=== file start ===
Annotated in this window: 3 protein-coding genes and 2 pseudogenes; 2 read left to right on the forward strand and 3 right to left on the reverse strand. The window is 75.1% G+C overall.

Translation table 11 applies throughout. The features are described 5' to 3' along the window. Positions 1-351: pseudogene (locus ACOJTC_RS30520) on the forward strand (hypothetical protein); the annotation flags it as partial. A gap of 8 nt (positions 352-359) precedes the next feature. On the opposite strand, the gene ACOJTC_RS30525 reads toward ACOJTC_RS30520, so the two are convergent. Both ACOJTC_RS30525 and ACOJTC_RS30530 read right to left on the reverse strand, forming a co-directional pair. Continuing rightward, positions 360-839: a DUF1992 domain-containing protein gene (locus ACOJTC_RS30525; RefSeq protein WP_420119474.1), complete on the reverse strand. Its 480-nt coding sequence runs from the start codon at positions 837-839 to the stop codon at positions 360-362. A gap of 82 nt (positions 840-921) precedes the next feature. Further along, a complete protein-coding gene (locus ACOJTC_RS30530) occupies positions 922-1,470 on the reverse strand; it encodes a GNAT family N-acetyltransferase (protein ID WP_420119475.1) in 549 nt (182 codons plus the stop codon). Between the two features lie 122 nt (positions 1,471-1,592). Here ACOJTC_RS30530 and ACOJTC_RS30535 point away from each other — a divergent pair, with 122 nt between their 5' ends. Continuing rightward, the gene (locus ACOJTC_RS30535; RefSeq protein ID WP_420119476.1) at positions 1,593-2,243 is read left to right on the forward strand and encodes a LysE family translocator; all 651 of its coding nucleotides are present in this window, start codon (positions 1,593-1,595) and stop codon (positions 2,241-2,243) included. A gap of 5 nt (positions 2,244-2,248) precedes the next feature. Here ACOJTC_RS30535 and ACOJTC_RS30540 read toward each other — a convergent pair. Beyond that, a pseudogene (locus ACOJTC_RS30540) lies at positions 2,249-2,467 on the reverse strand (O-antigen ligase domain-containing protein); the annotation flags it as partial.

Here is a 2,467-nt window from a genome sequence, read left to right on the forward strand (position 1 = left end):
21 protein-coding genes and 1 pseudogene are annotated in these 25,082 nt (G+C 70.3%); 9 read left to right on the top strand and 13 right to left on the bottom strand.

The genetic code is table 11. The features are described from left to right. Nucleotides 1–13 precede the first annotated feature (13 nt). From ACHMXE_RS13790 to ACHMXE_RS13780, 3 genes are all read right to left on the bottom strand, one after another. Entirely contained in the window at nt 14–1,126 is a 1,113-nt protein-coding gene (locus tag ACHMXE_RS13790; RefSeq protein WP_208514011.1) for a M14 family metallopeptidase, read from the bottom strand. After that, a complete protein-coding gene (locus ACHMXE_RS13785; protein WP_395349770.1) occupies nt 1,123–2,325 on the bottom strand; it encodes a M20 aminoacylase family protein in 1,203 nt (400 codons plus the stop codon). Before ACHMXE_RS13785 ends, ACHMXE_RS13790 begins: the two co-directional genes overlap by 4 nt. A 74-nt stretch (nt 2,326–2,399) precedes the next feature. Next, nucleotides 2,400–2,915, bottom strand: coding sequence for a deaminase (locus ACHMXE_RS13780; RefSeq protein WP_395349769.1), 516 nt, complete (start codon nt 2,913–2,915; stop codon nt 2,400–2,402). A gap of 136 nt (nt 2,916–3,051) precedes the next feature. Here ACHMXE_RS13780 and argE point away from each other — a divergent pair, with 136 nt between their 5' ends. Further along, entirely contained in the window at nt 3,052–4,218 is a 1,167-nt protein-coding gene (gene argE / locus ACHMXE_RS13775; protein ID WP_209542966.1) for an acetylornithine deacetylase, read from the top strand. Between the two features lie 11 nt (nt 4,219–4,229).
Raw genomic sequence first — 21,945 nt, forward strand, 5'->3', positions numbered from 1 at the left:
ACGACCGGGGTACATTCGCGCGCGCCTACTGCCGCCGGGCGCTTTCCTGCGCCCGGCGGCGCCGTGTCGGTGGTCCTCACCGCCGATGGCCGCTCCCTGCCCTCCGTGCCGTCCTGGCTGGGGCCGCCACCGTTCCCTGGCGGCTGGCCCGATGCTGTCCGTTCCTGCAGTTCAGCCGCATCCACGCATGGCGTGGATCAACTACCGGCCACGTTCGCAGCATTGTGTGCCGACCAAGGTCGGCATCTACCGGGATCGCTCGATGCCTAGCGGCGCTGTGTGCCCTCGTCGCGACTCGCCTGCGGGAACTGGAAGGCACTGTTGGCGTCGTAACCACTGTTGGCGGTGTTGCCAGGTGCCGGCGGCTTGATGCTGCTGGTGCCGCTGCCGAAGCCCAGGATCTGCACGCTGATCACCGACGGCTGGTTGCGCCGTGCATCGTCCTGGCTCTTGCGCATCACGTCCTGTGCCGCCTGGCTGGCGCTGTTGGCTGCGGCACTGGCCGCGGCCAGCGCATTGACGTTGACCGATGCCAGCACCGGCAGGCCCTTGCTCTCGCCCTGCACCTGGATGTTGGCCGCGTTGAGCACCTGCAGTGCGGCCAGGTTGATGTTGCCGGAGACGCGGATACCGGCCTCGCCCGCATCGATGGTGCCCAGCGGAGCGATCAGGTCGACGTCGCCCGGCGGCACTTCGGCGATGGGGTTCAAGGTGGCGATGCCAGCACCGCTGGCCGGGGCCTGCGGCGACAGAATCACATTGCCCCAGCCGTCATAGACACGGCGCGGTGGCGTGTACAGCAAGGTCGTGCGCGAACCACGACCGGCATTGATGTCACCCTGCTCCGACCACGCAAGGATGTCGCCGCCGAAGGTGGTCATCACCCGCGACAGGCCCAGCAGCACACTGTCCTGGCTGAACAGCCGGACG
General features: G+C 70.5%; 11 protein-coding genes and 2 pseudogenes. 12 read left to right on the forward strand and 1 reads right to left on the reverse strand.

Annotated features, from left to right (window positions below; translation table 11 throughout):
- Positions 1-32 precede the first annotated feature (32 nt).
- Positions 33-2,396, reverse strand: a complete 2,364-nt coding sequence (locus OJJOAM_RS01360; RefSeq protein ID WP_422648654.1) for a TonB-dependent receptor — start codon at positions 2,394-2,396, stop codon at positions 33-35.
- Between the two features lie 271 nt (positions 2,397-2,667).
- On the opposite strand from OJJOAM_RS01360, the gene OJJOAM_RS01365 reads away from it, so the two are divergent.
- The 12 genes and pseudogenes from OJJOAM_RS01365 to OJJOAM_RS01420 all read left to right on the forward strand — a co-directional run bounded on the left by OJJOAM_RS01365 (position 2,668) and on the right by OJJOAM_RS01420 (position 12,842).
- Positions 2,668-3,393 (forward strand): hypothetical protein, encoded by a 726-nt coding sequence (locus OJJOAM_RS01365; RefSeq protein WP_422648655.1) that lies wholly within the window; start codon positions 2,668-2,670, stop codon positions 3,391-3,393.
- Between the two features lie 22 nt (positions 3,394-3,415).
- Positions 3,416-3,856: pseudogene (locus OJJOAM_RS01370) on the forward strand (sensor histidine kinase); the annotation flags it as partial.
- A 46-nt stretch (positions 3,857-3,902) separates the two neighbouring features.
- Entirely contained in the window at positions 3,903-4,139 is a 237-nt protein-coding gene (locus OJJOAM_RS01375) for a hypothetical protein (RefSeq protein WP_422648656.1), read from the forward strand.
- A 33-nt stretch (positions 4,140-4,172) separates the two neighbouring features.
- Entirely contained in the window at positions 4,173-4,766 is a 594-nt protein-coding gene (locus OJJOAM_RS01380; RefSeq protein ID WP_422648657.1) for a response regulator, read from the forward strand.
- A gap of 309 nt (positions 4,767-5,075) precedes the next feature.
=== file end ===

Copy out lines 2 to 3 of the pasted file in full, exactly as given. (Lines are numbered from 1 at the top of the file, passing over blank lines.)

Translation table 11 applies throughout. The features are described 5' to 3' along the window. Positions 1-351: pseudogene (locus ACOJTC_RS30520) on the forward strand (hypothetical protein); the annotation flags it as partial. A gap of 8 nt (positions 352-359) precedes the next feature. On the opposite strand, the gene ACOJTC_RS30525 reads toward ACOJTC_RS30520, so the two are convergent. Both ACOJTC_RS30525 and ACOJTC_RS30530 read right to left on the reverse strand, forming a co-directional pair. Continuing rightward, positions 360-839: a DUF1992 domain-containing protein gene (locus ACOJTC_RS30525; RefSeq protein WP_420119474.1), complete on the reverse strand. Its 480-nt coding sequence runs from the start codon at positions 837-839 to the stop codon at positions 360-362. A gap of 82 nt (positions 840-921) precedes the next feature. Further along, a complete protein-coding gene (locus ACOJTC_RS30530) occupies positions 922-1,470 on the reverse strand; it encodes a GNAT family N-acetyltransferase (protein ID WP_420119475.1) in 549 nt (182 codons plus the stop codon). Between the two features lie 122 nt (positions 1,471-1,592). Here ACOJTC_RS30530 and ACOJTC_RS30535 point away from each other — a divergent pair, with 122 nt between their 5' ends. Continuing rightward, the gene (locus ACOJTC_RS30535; RefSeq protein ID WP_420119476.1) at positions 1,593-2,243 is read left to right on the forward strand and encodes a LysE family translocator; all 651 of its coding nucleotides are present in this window, start codon (positions 1,593-1,595) and stop codon (positions 2,241-2,243) included. A gap of 5 nt (positions 2,244-2,248) precedes the next feature. Here ACOJTC_RS30535 and ACOJTC_RS30540 read toward each other — a convergent pair. Beyond that, a pseudogene (locus ACOJTC_RS30540) lies at positions 2,249-2,467 on the reverse strand (O-antigen ligase domain-containing protein); the annotation flags it as partial.

Here is a 2,467-nt window from a genome sequence, read left to right on the forward strand (position 1 = left end):